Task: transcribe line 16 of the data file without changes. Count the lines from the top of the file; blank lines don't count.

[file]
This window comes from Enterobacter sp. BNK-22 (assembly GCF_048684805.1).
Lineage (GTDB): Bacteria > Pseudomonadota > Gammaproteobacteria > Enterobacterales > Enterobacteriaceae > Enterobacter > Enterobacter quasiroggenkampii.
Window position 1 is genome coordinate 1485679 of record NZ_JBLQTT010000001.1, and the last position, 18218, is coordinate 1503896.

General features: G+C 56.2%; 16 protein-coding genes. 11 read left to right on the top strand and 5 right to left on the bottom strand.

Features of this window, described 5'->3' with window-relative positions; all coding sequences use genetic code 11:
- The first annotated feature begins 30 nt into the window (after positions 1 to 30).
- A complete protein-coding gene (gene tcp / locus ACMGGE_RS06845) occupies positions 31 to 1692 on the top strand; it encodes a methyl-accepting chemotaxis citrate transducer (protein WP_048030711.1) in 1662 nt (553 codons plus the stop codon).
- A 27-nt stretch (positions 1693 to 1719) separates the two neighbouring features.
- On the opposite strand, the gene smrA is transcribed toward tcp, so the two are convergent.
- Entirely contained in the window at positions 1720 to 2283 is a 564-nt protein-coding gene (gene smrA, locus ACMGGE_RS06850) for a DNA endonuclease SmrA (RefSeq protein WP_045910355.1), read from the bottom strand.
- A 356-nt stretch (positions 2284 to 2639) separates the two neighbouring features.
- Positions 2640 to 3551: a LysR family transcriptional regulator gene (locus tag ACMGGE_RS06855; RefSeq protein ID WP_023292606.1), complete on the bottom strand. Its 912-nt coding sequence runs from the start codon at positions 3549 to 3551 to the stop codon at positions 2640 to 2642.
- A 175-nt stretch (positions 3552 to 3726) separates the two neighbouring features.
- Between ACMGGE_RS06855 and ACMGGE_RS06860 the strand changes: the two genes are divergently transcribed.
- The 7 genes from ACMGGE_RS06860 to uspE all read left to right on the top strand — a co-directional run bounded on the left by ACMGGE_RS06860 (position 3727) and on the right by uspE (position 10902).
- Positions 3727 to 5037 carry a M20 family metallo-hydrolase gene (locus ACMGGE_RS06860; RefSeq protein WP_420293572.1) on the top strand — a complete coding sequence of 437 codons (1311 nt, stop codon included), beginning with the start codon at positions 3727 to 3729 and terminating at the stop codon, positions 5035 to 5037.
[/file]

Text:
- Positions 3727 to 5037 carry a M20 family metallo-hydrolase gene (locus ACMGGE_RS06860; RefSeq protein WP_420293572.1) on the top strand — a complete coding sequence of 437 codons (1311 nt, stop codon included), beginning with the start codon at positions 3727 to 3729 and terminating at the stop codon, positions 5035 to 5037.